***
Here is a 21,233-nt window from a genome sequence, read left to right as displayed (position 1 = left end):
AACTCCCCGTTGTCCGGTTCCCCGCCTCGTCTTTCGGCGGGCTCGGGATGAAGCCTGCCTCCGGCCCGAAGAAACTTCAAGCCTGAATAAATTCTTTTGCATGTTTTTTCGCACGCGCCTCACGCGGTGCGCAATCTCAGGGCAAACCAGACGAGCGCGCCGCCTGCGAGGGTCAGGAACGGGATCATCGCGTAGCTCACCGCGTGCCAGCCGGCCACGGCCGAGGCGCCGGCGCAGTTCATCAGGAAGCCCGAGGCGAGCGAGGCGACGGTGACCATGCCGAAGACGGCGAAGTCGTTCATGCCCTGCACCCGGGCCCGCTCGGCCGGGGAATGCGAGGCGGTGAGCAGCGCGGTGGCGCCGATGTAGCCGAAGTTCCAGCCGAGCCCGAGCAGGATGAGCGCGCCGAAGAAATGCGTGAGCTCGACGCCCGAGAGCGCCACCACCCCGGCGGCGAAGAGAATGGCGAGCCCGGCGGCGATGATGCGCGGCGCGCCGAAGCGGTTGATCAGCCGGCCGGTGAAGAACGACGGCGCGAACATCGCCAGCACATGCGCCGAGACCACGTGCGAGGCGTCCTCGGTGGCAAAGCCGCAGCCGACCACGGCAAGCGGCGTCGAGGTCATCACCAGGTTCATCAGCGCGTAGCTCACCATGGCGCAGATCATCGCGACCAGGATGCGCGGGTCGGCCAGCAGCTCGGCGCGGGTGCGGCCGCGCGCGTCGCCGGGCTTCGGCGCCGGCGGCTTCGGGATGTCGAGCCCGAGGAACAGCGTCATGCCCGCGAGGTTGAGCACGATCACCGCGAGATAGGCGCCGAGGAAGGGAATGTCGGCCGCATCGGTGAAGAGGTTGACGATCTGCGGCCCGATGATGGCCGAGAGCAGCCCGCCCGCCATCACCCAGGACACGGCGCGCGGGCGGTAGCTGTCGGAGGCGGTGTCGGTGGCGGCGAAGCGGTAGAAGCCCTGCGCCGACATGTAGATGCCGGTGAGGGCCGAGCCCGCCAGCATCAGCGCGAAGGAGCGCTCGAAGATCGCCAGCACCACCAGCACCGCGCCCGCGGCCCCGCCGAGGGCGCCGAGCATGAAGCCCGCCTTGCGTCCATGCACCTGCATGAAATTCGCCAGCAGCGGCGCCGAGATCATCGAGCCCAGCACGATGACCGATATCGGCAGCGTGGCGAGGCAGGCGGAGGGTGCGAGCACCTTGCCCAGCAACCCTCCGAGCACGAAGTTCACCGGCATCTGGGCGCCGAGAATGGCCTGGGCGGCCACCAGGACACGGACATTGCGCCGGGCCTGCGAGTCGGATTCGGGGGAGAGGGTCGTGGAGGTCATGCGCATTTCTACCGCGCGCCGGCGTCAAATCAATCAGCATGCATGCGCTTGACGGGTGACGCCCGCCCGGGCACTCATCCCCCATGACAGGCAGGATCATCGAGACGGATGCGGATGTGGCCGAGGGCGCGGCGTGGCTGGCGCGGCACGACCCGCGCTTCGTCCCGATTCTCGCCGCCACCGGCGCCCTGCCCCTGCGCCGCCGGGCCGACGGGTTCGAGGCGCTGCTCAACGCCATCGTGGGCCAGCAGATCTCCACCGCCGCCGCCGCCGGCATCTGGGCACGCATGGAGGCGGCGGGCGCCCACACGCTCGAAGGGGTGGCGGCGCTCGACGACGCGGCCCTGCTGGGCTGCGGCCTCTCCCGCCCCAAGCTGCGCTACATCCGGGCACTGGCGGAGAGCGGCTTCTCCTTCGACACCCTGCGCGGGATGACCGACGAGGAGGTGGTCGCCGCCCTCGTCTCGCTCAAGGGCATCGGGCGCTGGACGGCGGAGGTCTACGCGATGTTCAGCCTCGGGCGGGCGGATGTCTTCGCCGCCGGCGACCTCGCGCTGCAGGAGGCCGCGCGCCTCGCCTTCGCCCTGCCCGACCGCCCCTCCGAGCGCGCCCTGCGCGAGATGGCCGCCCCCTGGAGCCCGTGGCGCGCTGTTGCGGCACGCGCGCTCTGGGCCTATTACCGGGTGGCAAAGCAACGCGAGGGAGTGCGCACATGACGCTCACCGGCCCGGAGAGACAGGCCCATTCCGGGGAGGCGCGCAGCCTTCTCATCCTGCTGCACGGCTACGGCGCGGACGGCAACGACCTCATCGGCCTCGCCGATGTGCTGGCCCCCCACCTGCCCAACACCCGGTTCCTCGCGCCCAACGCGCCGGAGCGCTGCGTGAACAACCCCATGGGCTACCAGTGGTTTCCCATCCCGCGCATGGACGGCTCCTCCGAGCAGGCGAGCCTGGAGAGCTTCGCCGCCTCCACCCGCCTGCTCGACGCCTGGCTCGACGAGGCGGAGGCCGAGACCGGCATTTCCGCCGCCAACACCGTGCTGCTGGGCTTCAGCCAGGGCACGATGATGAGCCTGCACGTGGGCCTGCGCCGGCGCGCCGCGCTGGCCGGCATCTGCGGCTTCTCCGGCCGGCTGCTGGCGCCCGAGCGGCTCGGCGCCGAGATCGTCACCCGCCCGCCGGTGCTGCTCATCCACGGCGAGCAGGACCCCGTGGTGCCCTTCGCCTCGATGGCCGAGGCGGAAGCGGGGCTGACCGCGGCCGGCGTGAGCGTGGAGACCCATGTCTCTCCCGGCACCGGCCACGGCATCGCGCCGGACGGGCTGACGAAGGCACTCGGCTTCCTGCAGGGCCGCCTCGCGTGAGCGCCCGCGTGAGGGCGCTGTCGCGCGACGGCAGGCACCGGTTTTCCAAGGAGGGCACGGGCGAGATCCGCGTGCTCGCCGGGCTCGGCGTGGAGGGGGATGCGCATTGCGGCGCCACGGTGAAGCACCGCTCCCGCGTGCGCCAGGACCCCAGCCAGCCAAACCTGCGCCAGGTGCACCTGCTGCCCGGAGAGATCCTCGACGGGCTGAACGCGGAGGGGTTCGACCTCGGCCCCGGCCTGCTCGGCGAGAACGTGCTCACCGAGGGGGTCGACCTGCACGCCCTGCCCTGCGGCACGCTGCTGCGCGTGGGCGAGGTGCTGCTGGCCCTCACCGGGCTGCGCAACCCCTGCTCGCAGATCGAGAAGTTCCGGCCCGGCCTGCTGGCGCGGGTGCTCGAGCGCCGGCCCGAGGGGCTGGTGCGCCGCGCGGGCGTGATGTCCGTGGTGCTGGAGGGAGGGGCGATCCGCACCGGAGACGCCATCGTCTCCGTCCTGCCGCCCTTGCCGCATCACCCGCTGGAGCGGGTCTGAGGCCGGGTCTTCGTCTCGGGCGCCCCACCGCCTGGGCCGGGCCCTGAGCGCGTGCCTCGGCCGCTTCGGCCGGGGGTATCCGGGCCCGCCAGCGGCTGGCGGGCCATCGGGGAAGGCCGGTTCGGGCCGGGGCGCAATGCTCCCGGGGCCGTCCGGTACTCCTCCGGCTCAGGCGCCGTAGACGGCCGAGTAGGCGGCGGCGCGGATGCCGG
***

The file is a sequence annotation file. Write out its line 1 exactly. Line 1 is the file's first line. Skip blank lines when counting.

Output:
Here is a 21,233-nt window from a genome sequence, read left to right as displayed (position 1 = left end):